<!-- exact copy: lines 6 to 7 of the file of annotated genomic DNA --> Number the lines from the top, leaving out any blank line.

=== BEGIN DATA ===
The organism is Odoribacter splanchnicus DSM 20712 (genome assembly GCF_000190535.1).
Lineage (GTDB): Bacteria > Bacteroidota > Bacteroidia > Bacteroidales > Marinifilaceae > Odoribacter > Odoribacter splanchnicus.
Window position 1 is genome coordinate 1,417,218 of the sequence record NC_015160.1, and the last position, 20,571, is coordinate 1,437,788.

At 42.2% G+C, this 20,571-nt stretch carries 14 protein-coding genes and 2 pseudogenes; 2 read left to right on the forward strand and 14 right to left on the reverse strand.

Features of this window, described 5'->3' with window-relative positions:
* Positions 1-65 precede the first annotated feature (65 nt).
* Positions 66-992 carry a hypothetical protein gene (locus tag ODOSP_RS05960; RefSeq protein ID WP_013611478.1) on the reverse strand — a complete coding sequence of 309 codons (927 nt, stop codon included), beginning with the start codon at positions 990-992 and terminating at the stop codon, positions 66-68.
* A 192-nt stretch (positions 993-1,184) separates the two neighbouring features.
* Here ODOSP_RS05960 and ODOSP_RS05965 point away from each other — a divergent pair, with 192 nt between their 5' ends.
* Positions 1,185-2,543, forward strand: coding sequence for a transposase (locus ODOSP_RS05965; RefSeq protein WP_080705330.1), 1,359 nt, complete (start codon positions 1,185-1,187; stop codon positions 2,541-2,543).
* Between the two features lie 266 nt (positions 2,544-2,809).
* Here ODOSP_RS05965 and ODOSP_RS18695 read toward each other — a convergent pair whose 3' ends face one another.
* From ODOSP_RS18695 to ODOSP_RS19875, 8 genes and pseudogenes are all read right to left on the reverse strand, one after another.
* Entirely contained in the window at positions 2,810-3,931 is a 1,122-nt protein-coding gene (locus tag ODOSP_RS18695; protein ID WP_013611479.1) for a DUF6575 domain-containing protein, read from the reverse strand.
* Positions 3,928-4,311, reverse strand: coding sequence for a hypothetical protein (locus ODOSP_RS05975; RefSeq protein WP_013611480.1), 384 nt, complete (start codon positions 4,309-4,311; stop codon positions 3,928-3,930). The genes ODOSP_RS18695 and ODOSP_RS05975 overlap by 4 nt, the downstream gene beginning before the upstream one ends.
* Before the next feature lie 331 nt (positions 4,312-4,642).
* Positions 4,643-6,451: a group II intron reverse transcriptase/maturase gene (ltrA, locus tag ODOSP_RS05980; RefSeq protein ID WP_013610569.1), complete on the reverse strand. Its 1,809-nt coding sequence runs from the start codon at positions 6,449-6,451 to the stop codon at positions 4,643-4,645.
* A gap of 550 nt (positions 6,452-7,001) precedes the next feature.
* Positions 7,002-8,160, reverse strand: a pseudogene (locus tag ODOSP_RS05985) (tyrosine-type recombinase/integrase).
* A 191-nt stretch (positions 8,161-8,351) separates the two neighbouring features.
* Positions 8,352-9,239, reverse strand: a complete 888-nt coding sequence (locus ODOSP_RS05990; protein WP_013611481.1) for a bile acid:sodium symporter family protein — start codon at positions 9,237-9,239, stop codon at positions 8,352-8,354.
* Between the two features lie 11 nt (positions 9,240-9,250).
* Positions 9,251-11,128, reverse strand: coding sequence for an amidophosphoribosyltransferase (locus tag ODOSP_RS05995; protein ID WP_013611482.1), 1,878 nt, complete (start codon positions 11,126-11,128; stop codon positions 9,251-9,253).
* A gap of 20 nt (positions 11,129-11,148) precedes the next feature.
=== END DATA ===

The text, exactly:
* Positions 1-65 precede the first annotated feature (65 nt).
* Positions 66-992 carry a hypothetical protein gene (locus tag ODOSP_RS05960; RefSeq protein ID WP_013611478.1) on the reverse strand — a complete coding sequence of 309 codons (927 nt, stop codon included), beginning with the start codon at positions 990-992 and terminating at the stop codon, positions 66-68.